Tom, my question is related to brianwl's question - what the Hell is the purpose of psychopaths?
I've had to deal with these ultra low QoC individuals all my life. The closest analogy I can make is that they are like 'black holes' of self interest. They will suck every last bit of love, time, money, resources and energy out of a person. I've seen enough of them to realise that they seem to enjoy the destruction of good people with empathy. In many cases, such as torture, they seem to get a boost of energy from their destructive practices.
My research has indicated that about 6% of the human population are primary psychopaths with a larger percentage of the population being infected by their presence. They know they are different and recognise each other and network. I've watched this recognition and it is similar to the gay people having a 'gaydar' to recognise who's gay. You can watch them recognise a 'fellow path' as they react like they have met an old friend.
The only thing they seem to respect is a BIGGER psychopath. Which, it seems, is counter productive to developing a higher QoC. What role do these human avatar 'black holes' play in the scheme of things?
Upon searching for something else I ran across this.
My question is very specific. How would you, and your BT, explain that ½ of 1%? How can the universe create people with a built-in desire to torture? How can a victim’s soul grow spiritually by being chained, beaten, stabbed, and raped, sometimes for months or years on end? At some point, doesn’t the universe say, “enough is enough?” These are really tough questions, and the best answers the experts can give seems to be "no one knows why." Please help me understand.
Such dysfunction is not one dimensional, there are many possible contributing factors. That it only happens to 1/2 of 1 % of the "bad guys" (a probability of 0.005 -- thus perhaps a probability of only 0.00005 within the general population) tells you that it is the result of an extremely unlikely combination of factors.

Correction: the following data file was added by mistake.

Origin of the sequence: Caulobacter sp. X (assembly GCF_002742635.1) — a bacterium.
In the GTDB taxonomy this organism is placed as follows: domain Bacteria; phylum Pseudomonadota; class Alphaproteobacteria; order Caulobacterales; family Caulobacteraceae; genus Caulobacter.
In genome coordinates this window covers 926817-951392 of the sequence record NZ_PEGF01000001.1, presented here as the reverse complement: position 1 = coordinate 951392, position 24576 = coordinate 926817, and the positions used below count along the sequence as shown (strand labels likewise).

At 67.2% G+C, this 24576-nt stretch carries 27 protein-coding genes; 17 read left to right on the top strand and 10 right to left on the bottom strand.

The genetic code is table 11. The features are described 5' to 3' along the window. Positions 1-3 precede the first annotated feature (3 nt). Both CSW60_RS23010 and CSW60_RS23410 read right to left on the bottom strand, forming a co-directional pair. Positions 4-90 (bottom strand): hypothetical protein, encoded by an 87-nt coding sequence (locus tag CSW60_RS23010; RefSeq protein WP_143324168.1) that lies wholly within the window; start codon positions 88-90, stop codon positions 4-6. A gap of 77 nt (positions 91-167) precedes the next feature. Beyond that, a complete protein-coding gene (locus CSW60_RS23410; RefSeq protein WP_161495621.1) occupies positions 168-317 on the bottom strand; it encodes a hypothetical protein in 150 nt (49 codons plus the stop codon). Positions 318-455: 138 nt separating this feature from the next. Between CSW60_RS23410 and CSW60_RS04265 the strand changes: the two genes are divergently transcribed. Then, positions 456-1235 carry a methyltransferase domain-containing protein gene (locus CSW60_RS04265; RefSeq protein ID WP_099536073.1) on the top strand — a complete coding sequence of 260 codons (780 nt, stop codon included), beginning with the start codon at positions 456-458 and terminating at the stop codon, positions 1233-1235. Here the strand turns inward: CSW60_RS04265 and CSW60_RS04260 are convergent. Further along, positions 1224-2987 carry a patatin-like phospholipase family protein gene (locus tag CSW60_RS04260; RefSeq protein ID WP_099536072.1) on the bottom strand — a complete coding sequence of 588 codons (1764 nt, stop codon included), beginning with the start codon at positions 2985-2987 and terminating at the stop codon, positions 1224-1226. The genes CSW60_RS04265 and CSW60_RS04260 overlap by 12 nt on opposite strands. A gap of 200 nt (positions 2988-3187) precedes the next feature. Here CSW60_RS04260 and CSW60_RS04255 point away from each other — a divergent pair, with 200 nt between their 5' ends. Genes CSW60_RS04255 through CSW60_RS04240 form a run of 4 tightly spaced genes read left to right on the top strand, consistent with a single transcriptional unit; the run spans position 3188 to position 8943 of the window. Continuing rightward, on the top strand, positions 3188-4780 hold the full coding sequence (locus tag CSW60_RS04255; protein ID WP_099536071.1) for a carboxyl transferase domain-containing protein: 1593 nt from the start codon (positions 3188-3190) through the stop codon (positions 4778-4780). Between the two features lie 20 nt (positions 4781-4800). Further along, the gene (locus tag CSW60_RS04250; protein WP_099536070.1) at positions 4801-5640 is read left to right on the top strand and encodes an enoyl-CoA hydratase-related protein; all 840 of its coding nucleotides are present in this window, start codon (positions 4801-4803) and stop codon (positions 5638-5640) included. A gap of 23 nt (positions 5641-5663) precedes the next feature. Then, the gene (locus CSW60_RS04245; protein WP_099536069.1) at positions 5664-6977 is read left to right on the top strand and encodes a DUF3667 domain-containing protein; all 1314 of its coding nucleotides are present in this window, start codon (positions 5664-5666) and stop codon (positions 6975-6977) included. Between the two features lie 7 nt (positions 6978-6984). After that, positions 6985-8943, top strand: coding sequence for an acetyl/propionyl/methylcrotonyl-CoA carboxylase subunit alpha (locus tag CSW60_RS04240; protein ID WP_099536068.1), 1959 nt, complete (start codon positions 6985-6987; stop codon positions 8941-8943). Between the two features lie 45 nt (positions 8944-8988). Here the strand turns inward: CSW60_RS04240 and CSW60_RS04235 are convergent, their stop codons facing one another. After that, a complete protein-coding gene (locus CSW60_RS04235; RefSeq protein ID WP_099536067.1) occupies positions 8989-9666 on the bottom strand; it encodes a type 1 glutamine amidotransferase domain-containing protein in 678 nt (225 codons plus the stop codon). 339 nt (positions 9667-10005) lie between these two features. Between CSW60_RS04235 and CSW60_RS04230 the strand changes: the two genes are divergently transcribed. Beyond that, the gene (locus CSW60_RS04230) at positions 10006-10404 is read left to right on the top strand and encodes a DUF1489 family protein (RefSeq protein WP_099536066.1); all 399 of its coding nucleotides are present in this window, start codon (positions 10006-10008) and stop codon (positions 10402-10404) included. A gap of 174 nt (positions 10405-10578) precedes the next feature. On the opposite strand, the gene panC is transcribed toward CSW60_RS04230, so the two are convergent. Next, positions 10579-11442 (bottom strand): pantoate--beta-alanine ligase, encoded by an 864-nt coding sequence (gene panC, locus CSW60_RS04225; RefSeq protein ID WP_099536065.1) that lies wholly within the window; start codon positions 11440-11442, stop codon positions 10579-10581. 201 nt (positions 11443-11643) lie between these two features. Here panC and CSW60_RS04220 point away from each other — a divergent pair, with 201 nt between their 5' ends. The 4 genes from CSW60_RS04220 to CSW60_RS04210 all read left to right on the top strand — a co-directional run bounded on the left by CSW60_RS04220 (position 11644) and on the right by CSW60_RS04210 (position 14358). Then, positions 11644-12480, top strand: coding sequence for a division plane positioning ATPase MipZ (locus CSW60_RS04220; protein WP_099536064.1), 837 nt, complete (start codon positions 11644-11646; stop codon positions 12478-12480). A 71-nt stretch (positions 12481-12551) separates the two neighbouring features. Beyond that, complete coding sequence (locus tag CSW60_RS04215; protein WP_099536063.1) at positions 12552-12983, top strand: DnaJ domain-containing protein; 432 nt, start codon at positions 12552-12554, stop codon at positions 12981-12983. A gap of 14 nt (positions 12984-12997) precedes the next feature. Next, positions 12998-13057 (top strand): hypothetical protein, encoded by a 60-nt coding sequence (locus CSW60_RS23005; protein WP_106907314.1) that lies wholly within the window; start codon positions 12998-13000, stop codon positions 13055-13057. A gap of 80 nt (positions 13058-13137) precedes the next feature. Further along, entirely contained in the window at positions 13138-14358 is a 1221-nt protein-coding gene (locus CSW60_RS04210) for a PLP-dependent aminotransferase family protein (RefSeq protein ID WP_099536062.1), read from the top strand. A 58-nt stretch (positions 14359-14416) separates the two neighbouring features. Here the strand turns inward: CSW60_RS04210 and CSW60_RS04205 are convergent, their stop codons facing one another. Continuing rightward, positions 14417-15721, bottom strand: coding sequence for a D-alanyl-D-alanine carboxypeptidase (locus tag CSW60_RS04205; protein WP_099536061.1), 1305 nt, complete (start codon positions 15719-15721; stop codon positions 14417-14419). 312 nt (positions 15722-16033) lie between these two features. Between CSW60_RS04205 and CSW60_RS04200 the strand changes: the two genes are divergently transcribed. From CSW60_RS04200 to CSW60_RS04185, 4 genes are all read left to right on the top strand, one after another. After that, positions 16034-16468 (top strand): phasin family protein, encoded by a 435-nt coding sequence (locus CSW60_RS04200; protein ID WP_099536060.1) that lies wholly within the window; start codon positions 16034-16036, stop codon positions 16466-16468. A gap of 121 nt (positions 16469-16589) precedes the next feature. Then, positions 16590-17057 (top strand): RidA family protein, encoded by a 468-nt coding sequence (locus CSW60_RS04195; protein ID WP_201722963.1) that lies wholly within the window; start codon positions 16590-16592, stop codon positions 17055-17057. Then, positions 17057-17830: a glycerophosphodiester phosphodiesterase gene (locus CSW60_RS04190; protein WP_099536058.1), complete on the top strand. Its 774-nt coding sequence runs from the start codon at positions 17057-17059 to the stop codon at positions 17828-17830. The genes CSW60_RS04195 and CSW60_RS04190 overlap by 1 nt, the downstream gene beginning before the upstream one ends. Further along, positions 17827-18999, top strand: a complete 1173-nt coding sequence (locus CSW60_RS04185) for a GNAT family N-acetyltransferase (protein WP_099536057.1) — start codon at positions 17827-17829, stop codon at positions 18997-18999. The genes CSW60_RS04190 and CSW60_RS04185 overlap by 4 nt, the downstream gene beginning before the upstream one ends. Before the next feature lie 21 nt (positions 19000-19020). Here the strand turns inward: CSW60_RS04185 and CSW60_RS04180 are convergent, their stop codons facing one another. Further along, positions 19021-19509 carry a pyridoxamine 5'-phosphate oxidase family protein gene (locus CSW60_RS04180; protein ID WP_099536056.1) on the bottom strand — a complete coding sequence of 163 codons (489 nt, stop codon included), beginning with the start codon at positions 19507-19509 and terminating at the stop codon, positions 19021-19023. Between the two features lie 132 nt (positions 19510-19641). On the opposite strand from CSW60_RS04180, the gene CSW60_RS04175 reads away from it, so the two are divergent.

1) A large portion of our personality, how we interpret data, and what rings our bell (drives us to action, turns us on, upsets us, encourages our attitudes, set us off, piques our interest, captures our attention, makes us feel good or feel bad) is biologically influenced. A consciousness gets a body/brain that must exists and develop according to the PMR rule set. Within that physical process there is much randomness (notice 6 billion people and they are all different). There is interactive feedback between the environment and the body/brain -- each changing the other. The brain modifies how the entity interprets its reality while the environment causes the brain to modify itself in adaptation to the environment. In other words, the brain changes the perceived environment and the perceived environment [both experience based (love, trauma, fear, etc) and bio chemically based (drugs, pollution, food additives, allergens, glandular dysfunction, etc.) changes the functioning of the brain. Sometimes that randomness (which includes the possibility of combining just the wrong series of environment-brain interactions at just the wrong series of times) produces a dysfunctional being who has a much higher potential than normal to become a monster.
Bottom line: it is not just a corrosive environment that raises one’s potential to become a monster. The environment is usually not even the dominate influence. Environment, biology and chance conspire to only very occasionally produce a seriously elevated potential to become a monster. It is not surprising that some of these monsters come from what appears to be a very benign environment (at least it appears that way from a very coarse, after-the-fact examination that must necessarily miss (because of the passage of time) most of the important developmental detail). In fact, it would be very strange indeed if none of these monsters came from benign (good) environments.